Study Suggests Minnesota Banning Live Betting Will Fuel Illegal Market

Written By Steve Schult on March 8, 2024 - Last Updated on March 9, 2024
A picture of research for a study about sports betting and how it would affect one of Minnesota's sports betting bills.

While proponents of legal sports wagering in Minnesota work to get bills through the Legislature this year, some are at odds with betting industry experts.

Sen. Matt Klein, a sponsor of Senate File 1949, which would give the state’s 11 tribes exclusivity over sports betting. During the bill’s recent passage through the Senate Committee on Commerce and Consumer Protection, lawmakers amended the bill to ban in-game betting. Klein and state Sen. Jordan Rasmusson assert that in-game wagering leads to gambling addiction.

However, a recent study prepared for the International Betting Integrity Association indicates that prohibiting specific types of bets, like in-game wagers, could lead to negative financial consequences for states and bettors.

Restrictions may drive bettors to illegal markets

If a bettor who enjoys in-game betting cannot engage in the activity, they may turn to illegal operators, according to a study titled The Availability of Sports Betting Products: An Economic and Integrity Analysis. The conclusion is based on data gathered from gaming associations and sports betting operators in several countries.

The study revealed a correlation between the accessibility of sports betting products and the percentage of consumers engaging in bets through regulated sports betting operators. Called the channeling rate, it establishes that sports betting markets that aren’t regulated are more vulnerable to fraud.

The study cited certain types of bets that disproportionately affect the channeling rate. Those types of wagers include in-game and prop-style bets.

Khalid Ali, CEO of the International Betting Integrity Association, said the study proves that limiting types of betting pushes players to unlicensed sportsbooks.

“Whilst politically attractive, this study confirms that bet restrictions are a blunt and counterproductive instrument. They don’t prevent betting, they just drive it into the unregulated market where most of the problems with sports integrity arise. The conclusions are clear: If you want to protect consumers and sports from corrupters, while maximizing tax revenues, then allowing a wide range of sports betting products is essential.”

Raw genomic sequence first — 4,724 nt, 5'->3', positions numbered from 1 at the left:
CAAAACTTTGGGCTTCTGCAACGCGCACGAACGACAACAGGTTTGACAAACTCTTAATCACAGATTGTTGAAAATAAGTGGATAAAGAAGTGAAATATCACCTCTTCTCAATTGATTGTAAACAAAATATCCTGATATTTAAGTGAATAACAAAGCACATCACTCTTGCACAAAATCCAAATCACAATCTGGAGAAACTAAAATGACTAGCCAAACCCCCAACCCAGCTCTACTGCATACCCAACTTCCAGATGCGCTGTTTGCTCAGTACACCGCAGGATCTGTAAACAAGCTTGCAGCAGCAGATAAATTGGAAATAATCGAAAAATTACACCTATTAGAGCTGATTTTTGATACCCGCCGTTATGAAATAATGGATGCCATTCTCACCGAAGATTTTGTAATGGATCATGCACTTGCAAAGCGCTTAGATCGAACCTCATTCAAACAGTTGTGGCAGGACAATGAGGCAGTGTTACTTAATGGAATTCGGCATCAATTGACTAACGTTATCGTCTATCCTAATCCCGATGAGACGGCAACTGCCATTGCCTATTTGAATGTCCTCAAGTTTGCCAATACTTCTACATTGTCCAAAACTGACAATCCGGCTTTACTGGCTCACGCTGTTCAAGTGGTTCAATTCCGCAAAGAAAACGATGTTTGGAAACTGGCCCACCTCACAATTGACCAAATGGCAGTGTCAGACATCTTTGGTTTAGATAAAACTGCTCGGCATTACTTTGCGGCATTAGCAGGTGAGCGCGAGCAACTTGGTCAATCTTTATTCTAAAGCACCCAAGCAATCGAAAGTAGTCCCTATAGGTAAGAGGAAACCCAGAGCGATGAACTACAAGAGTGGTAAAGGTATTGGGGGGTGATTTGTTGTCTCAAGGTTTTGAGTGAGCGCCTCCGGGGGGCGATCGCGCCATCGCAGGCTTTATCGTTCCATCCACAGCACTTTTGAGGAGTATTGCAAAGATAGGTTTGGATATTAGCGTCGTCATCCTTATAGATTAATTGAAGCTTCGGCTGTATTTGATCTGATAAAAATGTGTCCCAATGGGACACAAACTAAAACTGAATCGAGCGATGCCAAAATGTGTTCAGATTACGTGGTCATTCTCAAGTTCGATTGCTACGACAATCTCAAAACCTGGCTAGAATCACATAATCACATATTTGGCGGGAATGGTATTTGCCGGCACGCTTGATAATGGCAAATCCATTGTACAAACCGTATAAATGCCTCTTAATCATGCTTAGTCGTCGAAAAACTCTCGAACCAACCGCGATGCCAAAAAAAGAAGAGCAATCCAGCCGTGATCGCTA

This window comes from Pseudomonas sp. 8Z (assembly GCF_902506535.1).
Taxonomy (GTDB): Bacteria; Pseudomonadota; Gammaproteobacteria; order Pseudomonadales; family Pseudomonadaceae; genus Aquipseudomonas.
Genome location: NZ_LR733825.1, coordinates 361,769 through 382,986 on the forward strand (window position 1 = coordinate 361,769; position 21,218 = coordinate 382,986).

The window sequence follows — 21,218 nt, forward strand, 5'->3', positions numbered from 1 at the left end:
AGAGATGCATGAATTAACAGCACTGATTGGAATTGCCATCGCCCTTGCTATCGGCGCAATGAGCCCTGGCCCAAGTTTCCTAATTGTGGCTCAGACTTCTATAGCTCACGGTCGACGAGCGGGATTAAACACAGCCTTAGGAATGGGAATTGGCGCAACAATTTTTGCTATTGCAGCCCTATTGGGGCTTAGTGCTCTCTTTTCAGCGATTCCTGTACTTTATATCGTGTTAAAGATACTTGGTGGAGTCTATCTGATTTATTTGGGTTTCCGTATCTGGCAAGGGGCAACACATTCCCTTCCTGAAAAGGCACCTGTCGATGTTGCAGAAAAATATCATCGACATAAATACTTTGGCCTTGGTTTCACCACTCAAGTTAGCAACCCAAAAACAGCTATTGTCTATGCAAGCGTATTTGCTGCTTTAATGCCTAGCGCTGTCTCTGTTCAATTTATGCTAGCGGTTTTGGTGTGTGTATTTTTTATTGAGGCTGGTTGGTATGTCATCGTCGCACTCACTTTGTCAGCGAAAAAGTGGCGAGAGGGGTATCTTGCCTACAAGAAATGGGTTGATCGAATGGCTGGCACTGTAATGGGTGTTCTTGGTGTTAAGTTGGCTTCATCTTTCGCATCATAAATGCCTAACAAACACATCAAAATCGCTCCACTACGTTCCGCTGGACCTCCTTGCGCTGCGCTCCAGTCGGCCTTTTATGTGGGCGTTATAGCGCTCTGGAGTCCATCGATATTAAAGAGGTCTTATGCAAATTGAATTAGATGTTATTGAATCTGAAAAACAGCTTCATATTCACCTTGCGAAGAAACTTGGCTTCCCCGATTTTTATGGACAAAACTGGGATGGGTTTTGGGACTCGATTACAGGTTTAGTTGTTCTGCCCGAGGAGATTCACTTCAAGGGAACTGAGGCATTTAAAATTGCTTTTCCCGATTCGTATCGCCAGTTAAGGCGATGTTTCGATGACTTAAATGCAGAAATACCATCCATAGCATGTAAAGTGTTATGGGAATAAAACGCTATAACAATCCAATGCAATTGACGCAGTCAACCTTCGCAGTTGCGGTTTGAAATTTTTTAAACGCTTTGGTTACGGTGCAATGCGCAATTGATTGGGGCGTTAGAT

In fact, the Minnesota Department of Public Safety’s warning about illegal betting underscores this point in cautioning citizens to avoid offshore, illegal operators.

“When you send money, you are giving your personal financial and banking information to unknown persons that are not licensed or regulated in handling it. If you do win, there is no recourse if they do not pay you.”

The study compared the consumer channeling rate in countries with a range of regulatory restrictions. Countries with a diverse array of betting products have significantly higher onshore consumer engagement compared to nations imposing restrictions on crucial betting markets.

Possible effects of restrictions in Minnesota

So, what does this mean for Minnesota if the amendment to SF 1949 succeeds? From a financial perspective, it would mean the state stands to forfeit millions in tax revenue.

According to Jeremy Kudon, president of the Sports Betting Alliance, the state would lose at least an estimated $30 million. Kudon testified to the Minnesota Senate that more than 50% of US sports betting market wagers come from in-game bets. That figure could swell to 70% by 2030, according to the SBA.

“Rather than bring in what we estimate to be $50-$75 million (in tax revenue) in Year 1, you’re talking about collecting maybe $20 million.”

The bill heads to the Senate Tax Committee, where it will likely have its final hearing. The committee will hear the bill on Thursday, March 14.

Given the results of the IBIA study and projections from the Minnesota Department of Revenue that sports betting could bring in $400 million in revenue within three years of legalization, senators will have to decide if a potential ban on in-game betting is financially sound and in the best interest of consumers.

Photo by PlayMinnesota
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Steve Schult

The managing editor for PlayMinnesota and several other Catena Media sites, Steve stays on top of all things related to the national gaming industry. He is also a veteran of the gambling world. The native New Yorker started covering high-stakes tournaments in 2009 for some of poker’s most prominent media outlets before adding the broader U.S. gaming market to his beat in 2018.

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